Volume 1: Analysis gives the most comprehensive international picture of science learning today, exploring not only how well students perform, but also their interests in science and their awareness of the opportunities that scientific competencies bring as well as the environment that schools offer for science learning. It places the performance of students, schools and countries in the context of their social background and identifies important educational policies and practices that are associated with educational success. By showing that some countries succeed in providing both high quality education and equitable learning outcomes, PISA sets ambitious goals for others.
Volume 2: Data/Données presents the PISA 2006 full data set underlying Volume 1.
Together with the PISA 2000 and PISA 2003 surveys, PISA 2006 completes the first cycle of assessment in the three key subject areas. PISA is now conducting a second cycle of surveys, beginning in 2009 with reading as the major subject and continuing in 2012 (mathematics) and 2015 (science).

Key findings
Finland, with an average of 563 score points, was the highest-performing country on the PISA 2006 science scale.
Six other high-scoring countries had mean scores of 530 to 542 points: Canada, Japan and New Zealand and the partner countries/economies Hong Kong-China, Chinese Taipei and Estonia. Australia, the Netherlands, Korea, Germany, the United Kingdom, the Czech Republic, Switzerland, Austria, Belgium and Ireland, and the partner countries/economies Liechtenstein, Slovenia and Macao-China also scored above the OECD average of 500 score points.
On average across OECD countries, 1.3% of 15-year-olds reached Level 6 of the PISA 2006 science scale, the highest proficiency level. These students could consistently identify, explain and apply scientific knowledge, and knowledge about science, in a variety of complex life situations. In New Zealand and Finland this figure was at least 3.9%, three times the OECD average. In the United Kingdom, Australia, Japan and Canada, as well as the partner countries/economies Liechtenstein, Slovenia and Hong Kong-China, between 2 and 3% reached Level 6.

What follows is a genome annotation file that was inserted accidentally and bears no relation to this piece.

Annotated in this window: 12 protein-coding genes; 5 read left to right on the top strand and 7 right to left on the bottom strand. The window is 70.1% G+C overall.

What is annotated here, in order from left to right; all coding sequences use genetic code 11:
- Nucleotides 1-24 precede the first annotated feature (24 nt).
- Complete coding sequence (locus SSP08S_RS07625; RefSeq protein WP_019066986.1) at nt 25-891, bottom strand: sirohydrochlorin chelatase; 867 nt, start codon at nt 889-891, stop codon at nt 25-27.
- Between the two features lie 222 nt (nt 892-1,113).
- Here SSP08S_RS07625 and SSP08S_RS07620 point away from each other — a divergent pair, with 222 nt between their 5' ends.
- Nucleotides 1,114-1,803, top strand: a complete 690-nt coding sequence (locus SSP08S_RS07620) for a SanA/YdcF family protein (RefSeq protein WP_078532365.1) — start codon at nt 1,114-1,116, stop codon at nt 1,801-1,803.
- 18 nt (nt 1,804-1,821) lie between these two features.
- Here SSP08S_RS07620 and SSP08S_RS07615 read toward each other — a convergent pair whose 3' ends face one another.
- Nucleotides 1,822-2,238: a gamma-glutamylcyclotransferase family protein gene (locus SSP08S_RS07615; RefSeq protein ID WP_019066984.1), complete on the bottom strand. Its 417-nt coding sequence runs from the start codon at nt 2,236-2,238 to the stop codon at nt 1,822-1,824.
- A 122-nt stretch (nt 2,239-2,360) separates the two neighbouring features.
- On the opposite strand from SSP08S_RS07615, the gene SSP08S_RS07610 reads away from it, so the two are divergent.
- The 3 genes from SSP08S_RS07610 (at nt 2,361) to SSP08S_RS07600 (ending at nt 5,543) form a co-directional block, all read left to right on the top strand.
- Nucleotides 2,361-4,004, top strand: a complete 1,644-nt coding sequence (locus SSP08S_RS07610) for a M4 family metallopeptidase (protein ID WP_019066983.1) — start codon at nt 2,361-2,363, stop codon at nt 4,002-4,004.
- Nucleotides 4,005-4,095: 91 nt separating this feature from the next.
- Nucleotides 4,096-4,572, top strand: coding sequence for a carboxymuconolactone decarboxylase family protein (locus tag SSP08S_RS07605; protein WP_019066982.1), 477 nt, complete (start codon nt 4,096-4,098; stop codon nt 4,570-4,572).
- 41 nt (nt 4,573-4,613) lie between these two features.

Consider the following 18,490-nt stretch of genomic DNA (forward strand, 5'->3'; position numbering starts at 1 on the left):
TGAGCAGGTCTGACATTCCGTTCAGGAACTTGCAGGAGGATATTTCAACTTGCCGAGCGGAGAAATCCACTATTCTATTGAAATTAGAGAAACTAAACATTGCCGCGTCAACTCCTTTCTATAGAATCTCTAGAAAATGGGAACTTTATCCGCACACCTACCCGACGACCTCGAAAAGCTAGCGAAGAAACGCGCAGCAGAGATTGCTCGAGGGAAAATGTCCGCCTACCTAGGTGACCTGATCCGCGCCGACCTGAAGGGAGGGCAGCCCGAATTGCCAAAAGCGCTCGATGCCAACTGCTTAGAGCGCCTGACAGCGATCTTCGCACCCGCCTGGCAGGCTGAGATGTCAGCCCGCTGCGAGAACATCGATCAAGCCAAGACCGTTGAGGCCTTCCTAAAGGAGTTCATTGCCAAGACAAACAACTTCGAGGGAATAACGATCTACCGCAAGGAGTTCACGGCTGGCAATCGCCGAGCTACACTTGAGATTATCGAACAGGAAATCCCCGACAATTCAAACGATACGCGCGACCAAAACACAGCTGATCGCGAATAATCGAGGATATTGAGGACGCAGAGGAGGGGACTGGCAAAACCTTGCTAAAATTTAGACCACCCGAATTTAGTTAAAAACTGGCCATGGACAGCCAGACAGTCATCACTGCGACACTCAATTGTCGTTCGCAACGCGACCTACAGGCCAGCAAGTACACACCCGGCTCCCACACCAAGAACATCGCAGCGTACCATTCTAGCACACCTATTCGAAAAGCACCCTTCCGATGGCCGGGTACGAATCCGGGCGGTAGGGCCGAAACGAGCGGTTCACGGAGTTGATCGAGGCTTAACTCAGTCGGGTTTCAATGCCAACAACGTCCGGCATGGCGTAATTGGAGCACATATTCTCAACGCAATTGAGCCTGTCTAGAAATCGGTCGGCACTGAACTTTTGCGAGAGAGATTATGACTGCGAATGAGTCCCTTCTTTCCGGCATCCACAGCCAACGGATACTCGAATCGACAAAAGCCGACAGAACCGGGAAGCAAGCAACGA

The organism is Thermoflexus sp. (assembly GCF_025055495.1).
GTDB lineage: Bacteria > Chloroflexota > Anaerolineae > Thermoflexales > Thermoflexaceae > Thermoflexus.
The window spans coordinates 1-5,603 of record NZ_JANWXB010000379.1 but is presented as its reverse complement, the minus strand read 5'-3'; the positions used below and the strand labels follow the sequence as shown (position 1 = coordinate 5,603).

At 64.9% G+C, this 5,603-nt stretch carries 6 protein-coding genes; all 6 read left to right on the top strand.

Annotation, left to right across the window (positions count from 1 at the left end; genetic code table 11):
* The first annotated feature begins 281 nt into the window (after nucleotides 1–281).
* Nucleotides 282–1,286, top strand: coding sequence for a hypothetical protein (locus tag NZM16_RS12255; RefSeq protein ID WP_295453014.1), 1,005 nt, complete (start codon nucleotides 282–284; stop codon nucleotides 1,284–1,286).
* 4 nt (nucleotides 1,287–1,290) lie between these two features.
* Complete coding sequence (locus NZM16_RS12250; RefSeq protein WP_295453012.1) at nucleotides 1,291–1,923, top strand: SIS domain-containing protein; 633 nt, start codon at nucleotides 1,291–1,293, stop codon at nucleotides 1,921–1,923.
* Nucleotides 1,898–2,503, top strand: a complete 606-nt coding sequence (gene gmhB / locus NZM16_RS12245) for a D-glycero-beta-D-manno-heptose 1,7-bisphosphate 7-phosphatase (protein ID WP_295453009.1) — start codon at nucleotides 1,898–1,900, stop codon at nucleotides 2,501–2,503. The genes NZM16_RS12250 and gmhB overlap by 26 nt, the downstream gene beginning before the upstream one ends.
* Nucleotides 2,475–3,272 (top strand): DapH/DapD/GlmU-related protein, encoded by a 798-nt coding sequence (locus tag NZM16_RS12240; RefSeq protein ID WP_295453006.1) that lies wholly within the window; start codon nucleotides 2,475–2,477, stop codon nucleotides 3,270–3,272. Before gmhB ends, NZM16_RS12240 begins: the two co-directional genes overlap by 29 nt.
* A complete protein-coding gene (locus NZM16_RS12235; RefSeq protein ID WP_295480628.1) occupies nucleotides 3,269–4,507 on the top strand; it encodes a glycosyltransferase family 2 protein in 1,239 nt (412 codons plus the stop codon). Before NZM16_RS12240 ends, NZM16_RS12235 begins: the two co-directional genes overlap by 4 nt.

Precision made by Khemara Jati: The evaluations are made in the language of the country.


Effectively, “certain aspect of the history looks like the history of Cambodia, which obliged to fight for protecting her independence and her sovereignty, between her two powerful neighbours, in the situation of the conflicts of the major powers' geostrategic interests. Does not the policy of Cambodian neutrality call back the policy of Finnish neutrality?”

We can say that Finland owes its survival to its great patriotism, to its national unity and, important matter for us Cambodians, at its high intellectual, technical and technological level and at its economic dynamism who are painfully lacking at home at the moment.



Readers wrote to us :

4°/ About Preah Vihear and about our needs in electrical energy:

From a reader in Cambodia: Why still it does not have any comfortable road to go towards Preah Vihear of the Cambodian side? There are now tourists who wish to know better our country more but feel regret for the roads in very bad conditions.

Thailand is building a train from Poipet to Sisophon and a road from Sisophon to Anlong Veng. While the road from Sisophon always remains little feasible? Thailand intends now to build an immense electric power run by coal in the province of Koh Kong. Why such an electric power plant so polluting to us? Already all our western provinces use the thai electricity. Why put itself voluntarily under the dependence in electrical energy of Thailand? It is also a way to enrich the thai electric companies.

In the Eastern, the situation is even worse. Our farmers are obliged to sell their harvests and farm products to Vietnam with the very low price compare to the market price in Cambodia : The lacking of roads to sell them in Cambodia. The poor Cambodian farmers are obliged to sell their land to the Vietnamese who speculates the market of the land everywhere in Cambodia. More nobody protests against the construction of two big hydroelectric dams by the Vietnamese on our lands. These dams were built by Vietnameses : engineers and executives who come to settle definitively on our lands with their family including women and children. It is already the case for the construction of roads on our lands coming from Vietnam. Then the electricity is run by Vietnamese companies which sell it back to us the electricity from these dams. On the other hand the eastern part of Cambodia already uses the Vietnamese electricity. Soon Phnom Penh will also use the Vietnamese electricity. Our fellow countrymen on our borders pay the Vietnamese electricity 50 % more expensive than what it costs in Vietnam.

5°/ Reaction from a Cambodian, excerpts from KI Media of January 31, 2008, relating to the hydroelectric dams by Chinese :

Anonymous said...

· It would be nice if the Americans, the Britishs, the Australians, the Canadians or the Frenchs decide to help Cambodia by investing in those Hydro Power Dams. It would be great if they would come with a price not higher that the one asked by the Chinese. So far, why no one other than China answers to our request?

· How long we should depend on the Viets or the Thais for electrical power we need?How long we should wait for our economic development?

Khemara Jati
Montreal, Quebec
February 1st, 2008